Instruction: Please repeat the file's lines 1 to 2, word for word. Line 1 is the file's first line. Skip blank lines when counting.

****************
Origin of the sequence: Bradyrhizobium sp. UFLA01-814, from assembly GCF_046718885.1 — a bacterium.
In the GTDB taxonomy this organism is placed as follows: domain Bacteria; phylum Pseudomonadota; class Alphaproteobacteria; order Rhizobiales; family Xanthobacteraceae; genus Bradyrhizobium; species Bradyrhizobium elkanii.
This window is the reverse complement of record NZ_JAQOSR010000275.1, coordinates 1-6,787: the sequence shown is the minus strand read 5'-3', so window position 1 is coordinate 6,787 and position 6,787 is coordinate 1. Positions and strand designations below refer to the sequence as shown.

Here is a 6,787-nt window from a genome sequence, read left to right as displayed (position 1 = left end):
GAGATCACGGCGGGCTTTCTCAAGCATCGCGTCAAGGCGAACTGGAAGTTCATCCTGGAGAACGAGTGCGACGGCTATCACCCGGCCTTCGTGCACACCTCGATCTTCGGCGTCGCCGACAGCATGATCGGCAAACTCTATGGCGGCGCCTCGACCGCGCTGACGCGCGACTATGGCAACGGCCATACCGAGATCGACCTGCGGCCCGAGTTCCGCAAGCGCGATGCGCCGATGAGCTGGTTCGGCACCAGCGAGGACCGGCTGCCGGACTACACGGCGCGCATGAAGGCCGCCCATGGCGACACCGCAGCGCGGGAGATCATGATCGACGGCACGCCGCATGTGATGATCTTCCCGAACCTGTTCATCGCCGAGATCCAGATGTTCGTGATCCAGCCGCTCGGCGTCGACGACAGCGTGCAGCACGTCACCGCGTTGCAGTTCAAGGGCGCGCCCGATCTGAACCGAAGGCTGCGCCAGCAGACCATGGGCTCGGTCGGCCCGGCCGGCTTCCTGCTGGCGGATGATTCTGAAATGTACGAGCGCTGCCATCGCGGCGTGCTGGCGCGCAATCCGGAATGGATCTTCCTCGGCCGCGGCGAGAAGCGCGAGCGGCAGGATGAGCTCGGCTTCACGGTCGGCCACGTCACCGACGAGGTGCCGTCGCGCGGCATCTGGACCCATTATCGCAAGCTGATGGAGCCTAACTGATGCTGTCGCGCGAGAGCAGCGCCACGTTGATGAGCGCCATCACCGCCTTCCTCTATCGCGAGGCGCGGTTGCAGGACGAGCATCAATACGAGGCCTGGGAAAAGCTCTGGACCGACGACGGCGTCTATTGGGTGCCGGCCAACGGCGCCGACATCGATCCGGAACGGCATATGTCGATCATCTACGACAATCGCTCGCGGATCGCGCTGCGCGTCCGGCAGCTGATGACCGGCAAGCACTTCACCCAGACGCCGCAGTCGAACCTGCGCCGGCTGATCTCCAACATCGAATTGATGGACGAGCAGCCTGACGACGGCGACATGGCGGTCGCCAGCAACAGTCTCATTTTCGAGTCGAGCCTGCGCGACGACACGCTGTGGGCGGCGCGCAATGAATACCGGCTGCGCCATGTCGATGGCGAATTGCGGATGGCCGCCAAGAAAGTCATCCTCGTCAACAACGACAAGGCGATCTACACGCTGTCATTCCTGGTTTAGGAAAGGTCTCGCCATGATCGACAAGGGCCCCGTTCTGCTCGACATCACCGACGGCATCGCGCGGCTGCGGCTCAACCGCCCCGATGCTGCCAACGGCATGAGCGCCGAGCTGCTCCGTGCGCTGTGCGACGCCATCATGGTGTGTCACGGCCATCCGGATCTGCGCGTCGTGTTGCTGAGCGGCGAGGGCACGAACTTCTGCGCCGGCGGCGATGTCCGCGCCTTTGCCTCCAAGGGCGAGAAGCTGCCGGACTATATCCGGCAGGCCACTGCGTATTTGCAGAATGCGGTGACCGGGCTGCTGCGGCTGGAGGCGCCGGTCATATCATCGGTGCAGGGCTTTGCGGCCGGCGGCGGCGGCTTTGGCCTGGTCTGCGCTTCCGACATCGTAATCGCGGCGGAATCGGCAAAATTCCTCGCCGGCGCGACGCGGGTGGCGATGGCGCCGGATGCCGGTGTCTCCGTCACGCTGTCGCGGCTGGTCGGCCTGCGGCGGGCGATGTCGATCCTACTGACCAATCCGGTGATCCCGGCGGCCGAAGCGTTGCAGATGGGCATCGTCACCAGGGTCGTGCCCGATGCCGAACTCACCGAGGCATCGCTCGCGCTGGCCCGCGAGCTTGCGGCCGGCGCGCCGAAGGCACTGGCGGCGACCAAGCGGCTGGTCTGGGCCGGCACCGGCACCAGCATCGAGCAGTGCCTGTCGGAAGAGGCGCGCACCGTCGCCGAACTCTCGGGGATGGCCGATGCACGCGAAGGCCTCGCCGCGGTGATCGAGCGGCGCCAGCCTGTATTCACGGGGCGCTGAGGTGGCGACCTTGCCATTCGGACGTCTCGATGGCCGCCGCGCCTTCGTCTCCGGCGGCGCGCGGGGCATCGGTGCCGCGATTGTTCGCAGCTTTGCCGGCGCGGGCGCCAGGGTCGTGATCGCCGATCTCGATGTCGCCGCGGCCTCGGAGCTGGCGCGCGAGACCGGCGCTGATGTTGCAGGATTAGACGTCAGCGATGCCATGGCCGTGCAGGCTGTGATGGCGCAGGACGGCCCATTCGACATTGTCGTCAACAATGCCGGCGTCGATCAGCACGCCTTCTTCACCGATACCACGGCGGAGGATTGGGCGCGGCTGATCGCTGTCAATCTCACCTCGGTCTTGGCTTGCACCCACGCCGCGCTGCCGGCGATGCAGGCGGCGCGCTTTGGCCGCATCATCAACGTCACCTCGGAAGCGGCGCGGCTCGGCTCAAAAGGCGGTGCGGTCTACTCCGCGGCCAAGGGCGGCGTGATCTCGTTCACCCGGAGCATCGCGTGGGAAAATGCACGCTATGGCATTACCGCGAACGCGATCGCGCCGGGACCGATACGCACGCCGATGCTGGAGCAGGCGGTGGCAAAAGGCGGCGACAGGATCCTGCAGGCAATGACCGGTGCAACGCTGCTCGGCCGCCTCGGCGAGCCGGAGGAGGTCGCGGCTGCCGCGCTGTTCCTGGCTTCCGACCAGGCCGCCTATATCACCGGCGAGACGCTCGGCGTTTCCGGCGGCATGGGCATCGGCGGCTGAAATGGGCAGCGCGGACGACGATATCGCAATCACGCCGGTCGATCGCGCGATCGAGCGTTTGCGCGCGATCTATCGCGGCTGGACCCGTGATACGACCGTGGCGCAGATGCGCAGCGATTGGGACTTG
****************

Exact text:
Origin of the sequence: Bradyrhizobium sp. UFLA01-814, from assembly GCF_046718885.1 — a bacterium.
In the GTDB taxonomy this organism is placed as follows: domain Bacteria; phylum Pseudomonadota; class Alphaproteobacteria; order Rhizobiales; family Xanthobacteraceae; genus Bradyrhizobium; species Bradyrhizobium elkanii.